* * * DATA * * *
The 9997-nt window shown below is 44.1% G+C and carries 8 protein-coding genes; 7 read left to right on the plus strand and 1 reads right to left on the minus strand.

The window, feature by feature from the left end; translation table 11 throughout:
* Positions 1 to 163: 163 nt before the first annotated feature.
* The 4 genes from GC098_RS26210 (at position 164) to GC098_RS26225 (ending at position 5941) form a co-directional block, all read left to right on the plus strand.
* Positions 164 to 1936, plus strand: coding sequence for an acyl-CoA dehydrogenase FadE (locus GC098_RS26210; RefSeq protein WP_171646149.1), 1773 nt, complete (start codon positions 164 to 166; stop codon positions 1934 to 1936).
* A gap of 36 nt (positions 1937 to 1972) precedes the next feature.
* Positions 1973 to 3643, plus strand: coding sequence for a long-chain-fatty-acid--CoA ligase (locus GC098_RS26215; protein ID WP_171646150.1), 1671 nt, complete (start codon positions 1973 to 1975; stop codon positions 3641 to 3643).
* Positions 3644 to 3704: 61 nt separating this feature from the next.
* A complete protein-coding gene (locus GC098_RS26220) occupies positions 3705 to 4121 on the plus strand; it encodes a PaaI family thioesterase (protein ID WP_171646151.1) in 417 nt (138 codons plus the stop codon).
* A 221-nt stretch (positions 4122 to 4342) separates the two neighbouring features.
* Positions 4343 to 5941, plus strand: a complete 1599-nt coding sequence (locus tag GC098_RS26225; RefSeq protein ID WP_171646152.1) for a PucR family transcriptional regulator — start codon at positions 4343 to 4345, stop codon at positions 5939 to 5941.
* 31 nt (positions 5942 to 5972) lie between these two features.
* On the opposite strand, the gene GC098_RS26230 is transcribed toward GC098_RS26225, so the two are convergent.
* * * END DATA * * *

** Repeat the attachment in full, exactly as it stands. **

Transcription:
The 9997-nt window shown below is 44.1% G+C and carries 8 protein-coding genes; 7 read left to right on the plus strand and 1 reads right to left on the minus strand.

The window, feature by feature from the left end; translation table 11 throughout:
* Positions 1 to 163: 163 nt before the first annotated feature.
* The 4 genes from GC098_RS26210 (at position 164) to GC098_RS26225 (ending at position 5941) form a co-directional block, all read left to right on the plus strand.
* Positions 164 to 1936, plus strand: coding sequence for an acyl-CoA dehydrogenase FadE (locus GC098_RS26210; RefSeq protein WP_171646149.1), 1773 nt, complete (start codon positions 164 to 166; stop codon positions 1934 to 1936).
* A gap of 36 nt (positions 1937 to 1972) precedes the next feature.
* Positions 1973 to 3643, plus strand: coding sequence for a long-chain-fatty-acid--CoA ligase (locus GC098_RS26215; protein ID WP_171646150.1), 1671 nt, complete (start codon positions 1973 to 1975; stop codon positions 3641 to 3643).
* Positions 3644 to 3704: 61 nt separating this feature from the next.
* A complete protein-coding gene (locus GC098_RS26220) occupies positions 3705 to 4121 on the plus strand; it encodes a PaaI family thioesterase (protein ID WP_171646151.1) in 417 nt (138 codons plus the stop codon).
* A 221-nt stretch (positions 4122 to 4342) separates the two neighbouring features.
* Positions 4343 to 5941, plus strand: a complete 1599-nt coding sequence (locus tag GC098_RS26225; RefSeq protein ID WP_171646152.1) for a PucR family transcriptional regulator — start codon at positions 4343 to 4345, stop codon at positions 5939 to 5941.
* 31 nt (positions 5942 to 5972) lie between these two features.
* On the opposite strand, the gene GC098_RS26230 is transcribed toward GC098_RS26225, so the two are convergent.